To help web developers improve the user experience on their sites, Google has launched the new PageSpeed Insights’ User Experience rules that identify and provide suggested fixes for usability issues for mobile sites.

These rules cover such things as:

  • Font Size – make sure users can read your content without having to enlarge or diminish the screen.
  • Plugin Use – since most smartphones don’t support Flash, make sure mobile users can see the most important parts of your site. If plugins carry the value and content of your dealership website, your mobile users will miss the most important information.
  • Scrolling – mobile website visitors are accustomed to scrolling vertically, not horizontally. If you aren’t using a responsive dealership website, make sure your mobile site fits the width of the device it’s designed for.

You can use the PageSpeed Insights tool to test both your desktop and mobile pages. Stay ahead of the curve (or make sure you’re caught up) by checking your mobile pages now. Many dealerships are already seeing the majority of their traffic come from mobile devices (tablet, smartphone, etc), so it’s especially important you’re presenting those visitors with the best experience possible.

While having a responsive dealership website will solve many of the usability issues your site may have, it won’t fix them all if you have a bad design. Check your mobile website regardless of the technology it is built upon.

The Difference a Combination Can Make

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In the seven years I’ve been in the automotive industry, I’ve noticed that much of the thinking tends to be segmented – Internet Dept vs. Showroom, New vs. Used, Sales vs. Service. A lot of times, this way of thinking rolls over to the advertising and marketing your dealership does, including that of your vendors – Paid vs. Organic, Digital vs. Traditional, Print Vs Online.

 

Many industries suffer from this either/or mentality, but the more you can think in terms of “and” (especially in your marketing), the more successful your dealership can be. A recent Marin Software study explored the differences in online marketing campaigns that separated their search and social advertising and those that combined those marketing efforts.

 

Google’s “The Customer Journey to Online Purchase” found that social interactions in the path to conversion “assist” other digital channel conversions twice for each time a click on a social ad directly contributes to a conversion.  This stat alone gives cause to manage digital marketing campaigns together, not in a vacuum.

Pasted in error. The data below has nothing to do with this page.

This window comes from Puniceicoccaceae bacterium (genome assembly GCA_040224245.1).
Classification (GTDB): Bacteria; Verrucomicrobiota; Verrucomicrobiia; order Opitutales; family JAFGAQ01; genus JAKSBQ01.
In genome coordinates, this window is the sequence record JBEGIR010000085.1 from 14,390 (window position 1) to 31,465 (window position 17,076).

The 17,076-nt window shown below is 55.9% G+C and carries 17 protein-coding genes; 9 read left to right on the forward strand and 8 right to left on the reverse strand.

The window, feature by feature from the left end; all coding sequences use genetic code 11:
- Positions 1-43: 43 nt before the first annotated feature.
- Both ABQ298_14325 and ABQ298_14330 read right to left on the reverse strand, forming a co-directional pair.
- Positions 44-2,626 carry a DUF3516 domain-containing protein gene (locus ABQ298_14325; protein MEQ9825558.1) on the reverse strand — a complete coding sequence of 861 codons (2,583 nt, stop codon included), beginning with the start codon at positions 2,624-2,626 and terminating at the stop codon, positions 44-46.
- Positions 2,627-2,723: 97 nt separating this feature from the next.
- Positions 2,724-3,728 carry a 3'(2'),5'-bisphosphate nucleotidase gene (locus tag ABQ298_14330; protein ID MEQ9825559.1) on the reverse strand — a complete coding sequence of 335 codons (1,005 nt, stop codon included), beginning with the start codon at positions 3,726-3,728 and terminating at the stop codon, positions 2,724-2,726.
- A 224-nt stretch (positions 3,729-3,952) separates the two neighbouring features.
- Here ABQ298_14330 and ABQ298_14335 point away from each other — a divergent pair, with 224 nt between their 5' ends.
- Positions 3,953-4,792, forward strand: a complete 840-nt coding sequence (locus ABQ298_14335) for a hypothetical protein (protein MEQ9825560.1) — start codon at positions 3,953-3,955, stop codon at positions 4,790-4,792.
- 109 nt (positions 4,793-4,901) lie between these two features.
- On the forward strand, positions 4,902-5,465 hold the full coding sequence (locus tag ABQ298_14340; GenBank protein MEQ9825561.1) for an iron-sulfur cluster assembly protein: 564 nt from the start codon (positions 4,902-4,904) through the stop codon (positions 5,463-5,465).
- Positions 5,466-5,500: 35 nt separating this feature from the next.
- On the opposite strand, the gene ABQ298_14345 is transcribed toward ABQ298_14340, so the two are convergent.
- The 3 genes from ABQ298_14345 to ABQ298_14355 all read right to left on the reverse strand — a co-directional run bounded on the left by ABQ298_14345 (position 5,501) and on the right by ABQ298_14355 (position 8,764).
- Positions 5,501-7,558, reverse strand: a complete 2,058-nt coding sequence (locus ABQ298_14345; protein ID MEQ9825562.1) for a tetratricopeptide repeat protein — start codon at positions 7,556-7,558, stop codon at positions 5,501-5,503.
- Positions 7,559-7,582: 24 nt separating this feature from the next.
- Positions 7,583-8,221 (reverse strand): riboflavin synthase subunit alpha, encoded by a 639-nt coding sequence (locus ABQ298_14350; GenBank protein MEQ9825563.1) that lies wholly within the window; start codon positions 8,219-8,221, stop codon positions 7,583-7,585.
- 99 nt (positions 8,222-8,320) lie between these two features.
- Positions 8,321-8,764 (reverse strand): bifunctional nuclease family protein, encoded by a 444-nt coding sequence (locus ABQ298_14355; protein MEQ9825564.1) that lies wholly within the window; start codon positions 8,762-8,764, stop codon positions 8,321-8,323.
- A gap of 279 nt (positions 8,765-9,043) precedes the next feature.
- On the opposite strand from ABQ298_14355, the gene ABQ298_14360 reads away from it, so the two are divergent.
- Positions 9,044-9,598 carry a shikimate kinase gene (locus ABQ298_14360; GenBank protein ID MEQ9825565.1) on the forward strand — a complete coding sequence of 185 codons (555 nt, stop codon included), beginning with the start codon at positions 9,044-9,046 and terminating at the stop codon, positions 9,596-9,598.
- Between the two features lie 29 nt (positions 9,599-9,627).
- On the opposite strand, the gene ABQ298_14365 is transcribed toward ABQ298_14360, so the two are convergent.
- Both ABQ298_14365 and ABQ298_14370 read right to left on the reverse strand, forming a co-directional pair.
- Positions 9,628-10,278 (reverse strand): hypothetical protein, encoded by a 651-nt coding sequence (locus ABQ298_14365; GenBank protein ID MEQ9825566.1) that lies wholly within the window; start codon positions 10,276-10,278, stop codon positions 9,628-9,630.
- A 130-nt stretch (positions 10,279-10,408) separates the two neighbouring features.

In fact, in Google’s “Digital Drives Auto Shopping” study in November 2013, they found that the average consumer has 24 research touchpoints (including Digital and offline media) in their purchase process.   The increasingly fragmented (and often lengthy) road to sale means that when you’re not tracking and managing social and search ads together, you could be missing opportunity and your true ROI.

 

The Marin study found two key takeaways:

  • Customers Who Click on Search AND Social Ads are More Likely to Buy
  • Customer Who Click on Your Search AND Social Ads Spend More

In fact, those that clicked on both search and social ads had a click-through rate 4X higher than those that only clicked on social ads and approximately twice the . More and more car shoppers are using search and social to find your dealership and to help choose their next vehicle.  Encouraging shoppers to interact with your ads across multiple platforms means better conversion rates and ROI for your dealership. Try parroting your social ads with search ads and vice versa; present the same branding message across both platforms to increase click through rate. Retargeting is a great example of this type of combined, cross-channel marketing.

 

Change your marketing focus from the medium you’re using to advertise, and combine mediums to focus on the consumer. How can you best reach your potential customers using all of your advertising options?

 

Interested in learning more? Check out the white paper from Marin Software, The Multiplier Effect of Integrating Search & Social Advertising, and talk to your digital marketing vendors.  Make sure that your Google Analytics accounts are set up to track multi-channel conversions.  Find out what they are doing to help your dealership reach your target audience, not just what platforms they’re running your ads on.